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Handbag checks: Legally legitimate or privacy invasion?

Does a shop have the right to check your personal bags?

That’s the question Neil Mitchell is asking this morning, after being contacted by a listener who refused to open her handbag at a supermarket and was subsequently refused service.

Laurette Clarke was at Aldi Fountain Gate yesterday when a checkout attendant asked to see inside her small handbag.

Laurette, a retired police officer, showed the woman inside her shopping bags but refused to open her personal bag.

“She said, ‘Well we have to it’s our policy’,” Laurette said.

“And I said, ‘You have no right to look in my handbag, if you think I’ve stolen something by all means arrest me and get the police here and we’ll have a look’.”

The attendant then took the items back off Laurette and gave her money back to her.

“The has to be a balance between customer service and an invasion of privacy,” she said.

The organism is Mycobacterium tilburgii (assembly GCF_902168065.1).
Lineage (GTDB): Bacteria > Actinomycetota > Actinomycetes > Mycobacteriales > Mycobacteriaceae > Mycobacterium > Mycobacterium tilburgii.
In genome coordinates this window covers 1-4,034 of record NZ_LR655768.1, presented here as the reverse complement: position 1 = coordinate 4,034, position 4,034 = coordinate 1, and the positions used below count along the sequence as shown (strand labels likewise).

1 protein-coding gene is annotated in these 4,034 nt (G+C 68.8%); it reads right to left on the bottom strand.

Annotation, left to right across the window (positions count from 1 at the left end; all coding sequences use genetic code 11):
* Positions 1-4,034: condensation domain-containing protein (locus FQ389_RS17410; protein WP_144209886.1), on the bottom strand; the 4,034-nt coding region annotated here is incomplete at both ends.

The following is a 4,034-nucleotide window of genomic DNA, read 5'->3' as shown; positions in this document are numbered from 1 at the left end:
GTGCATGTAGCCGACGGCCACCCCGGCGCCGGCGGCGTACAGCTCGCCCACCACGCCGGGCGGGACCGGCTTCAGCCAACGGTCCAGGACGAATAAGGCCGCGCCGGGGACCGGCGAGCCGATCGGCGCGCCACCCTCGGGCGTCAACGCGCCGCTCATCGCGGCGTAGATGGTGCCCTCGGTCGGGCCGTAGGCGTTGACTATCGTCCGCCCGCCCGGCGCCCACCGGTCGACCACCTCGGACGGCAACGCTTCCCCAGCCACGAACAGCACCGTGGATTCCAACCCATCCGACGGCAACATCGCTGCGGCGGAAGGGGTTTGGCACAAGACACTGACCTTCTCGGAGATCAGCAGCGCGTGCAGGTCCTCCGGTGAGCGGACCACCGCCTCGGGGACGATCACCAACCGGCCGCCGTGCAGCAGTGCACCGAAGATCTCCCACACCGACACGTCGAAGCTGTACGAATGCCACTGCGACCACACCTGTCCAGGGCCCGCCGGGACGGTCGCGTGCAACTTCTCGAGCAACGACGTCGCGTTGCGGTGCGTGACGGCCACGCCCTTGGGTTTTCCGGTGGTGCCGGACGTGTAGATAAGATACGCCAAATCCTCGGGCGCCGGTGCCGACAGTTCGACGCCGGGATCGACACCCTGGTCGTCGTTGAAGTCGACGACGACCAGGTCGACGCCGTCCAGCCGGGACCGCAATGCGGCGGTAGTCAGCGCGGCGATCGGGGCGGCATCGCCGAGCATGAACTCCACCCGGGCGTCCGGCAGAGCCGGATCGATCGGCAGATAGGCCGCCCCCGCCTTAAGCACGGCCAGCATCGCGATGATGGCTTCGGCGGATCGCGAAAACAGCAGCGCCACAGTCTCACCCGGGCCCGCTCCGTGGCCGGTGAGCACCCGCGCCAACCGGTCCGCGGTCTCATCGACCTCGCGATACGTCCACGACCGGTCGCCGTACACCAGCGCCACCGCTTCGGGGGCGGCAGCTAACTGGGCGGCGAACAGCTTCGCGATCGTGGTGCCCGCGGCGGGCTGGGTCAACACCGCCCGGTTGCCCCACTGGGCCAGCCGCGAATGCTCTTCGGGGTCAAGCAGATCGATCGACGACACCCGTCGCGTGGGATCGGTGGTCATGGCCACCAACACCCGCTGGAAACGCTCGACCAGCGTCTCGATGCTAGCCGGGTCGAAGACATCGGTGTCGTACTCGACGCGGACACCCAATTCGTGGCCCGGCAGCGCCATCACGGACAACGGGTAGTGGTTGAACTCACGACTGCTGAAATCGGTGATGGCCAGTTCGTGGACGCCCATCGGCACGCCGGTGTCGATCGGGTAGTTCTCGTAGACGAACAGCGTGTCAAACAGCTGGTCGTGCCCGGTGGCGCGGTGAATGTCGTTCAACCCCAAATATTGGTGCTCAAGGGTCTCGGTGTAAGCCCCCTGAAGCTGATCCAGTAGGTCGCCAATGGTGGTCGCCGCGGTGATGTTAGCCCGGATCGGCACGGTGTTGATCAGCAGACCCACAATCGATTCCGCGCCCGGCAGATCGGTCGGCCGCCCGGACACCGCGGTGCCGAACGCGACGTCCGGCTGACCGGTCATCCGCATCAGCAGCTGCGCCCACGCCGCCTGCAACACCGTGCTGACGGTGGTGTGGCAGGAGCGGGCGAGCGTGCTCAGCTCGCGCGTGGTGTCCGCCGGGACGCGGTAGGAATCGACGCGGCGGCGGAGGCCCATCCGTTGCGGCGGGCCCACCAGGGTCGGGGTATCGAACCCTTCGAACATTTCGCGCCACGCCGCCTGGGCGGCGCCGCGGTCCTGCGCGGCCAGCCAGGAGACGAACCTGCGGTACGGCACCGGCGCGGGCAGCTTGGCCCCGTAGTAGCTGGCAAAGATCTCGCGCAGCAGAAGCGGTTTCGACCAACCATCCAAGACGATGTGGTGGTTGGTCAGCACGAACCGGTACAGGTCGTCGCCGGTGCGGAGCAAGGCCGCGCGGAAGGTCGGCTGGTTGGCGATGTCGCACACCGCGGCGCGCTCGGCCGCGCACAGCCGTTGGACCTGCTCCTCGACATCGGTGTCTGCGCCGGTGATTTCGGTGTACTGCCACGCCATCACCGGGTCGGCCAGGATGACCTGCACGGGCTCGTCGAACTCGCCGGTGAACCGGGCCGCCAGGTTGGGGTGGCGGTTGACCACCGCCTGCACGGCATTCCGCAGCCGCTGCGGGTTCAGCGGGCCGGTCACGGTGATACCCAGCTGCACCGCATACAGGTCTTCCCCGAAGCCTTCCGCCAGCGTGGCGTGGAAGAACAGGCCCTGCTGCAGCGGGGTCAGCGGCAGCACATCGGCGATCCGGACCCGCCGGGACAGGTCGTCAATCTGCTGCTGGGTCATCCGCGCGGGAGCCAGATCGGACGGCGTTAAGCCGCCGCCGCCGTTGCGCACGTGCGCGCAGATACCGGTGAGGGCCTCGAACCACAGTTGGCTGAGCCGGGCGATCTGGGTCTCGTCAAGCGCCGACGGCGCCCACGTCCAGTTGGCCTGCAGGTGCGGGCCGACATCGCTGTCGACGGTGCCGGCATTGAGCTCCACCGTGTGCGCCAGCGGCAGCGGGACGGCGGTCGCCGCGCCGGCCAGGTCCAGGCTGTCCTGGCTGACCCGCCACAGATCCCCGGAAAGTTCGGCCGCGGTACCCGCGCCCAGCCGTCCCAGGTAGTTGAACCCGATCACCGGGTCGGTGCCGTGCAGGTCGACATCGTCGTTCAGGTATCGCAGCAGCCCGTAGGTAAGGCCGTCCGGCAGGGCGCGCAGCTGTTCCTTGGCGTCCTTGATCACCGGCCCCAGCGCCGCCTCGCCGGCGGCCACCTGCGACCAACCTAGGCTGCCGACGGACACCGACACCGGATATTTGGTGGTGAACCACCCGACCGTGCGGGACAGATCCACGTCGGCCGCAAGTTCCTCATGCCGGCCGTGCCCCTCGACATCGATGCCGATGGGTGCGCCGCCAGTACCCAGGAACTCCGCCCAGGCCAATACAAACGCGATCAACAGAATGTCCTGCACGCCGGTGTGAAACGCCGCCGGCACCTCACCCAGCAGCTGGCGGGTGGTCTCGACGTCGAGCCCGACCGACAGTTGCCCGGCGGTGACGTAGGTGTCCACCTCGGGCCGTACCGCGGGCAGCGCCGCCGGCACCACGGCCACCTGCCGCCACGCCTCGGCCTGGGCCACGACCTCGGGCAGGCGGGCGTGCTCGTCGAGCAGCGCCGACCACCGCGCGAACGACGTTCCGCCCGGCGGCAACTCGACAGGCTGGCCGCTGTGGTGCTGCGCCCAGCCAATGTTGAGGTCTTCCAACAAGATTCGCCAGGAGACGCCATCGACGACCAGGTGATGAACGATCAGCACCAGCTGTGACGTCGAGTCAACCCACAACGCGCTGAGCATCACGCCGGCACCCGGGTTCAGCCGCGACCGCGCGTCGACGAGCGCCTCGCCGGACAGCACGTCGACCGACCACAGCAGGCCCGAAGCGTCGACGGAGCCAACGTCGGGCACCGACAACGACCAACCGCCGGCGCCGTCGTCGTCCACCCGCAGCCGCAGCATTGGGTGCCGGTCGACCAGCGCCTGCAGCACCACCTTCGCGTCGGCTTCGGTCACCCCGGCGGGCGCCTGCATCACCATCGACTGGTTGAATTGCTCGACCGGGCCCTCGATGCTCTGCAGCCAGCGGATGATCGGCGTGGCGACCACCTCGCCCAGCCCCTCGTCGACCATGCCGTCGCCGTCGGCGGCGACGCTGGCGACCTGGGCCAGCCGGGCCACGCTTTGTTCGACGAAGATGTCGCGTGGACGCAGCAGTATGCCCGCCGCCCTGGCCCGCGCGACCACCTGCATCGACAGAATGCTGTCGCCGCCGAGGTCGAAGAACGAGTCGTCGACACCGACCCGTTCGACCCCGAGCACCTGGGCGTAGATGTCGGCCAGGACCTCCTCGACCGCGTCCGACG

“Aldi has taken the position of you’re guilty until proven innocent.”

Click PLAY below to hear the full details

Program legal advisor David Galbally AM QC from Madgwicks lawyers told Neil no store has a legal right to look in a personal handbag.

“They’ve got no right at all to do that,” Mr Galbally said.

“They can make it as a condition of entry and say before you enter this store it’s a condition that we have the right to check your bag.

“They can do it according to the contract they enter in with you entering the store, but they have to give you due notice that they’re going to do it.”

Aldi provided 3AW Mornings with the below statement:

Bags, parcels and containers may be inspected by one of our staff members at the checkout in our stores. Our staff explain and undertake the policy in a considerate and friendly way that respects the
customer’s time and privacy. This policy, which is outlined on a sign at the main entrance of the store, has been put in place as a measure to reduce theft.

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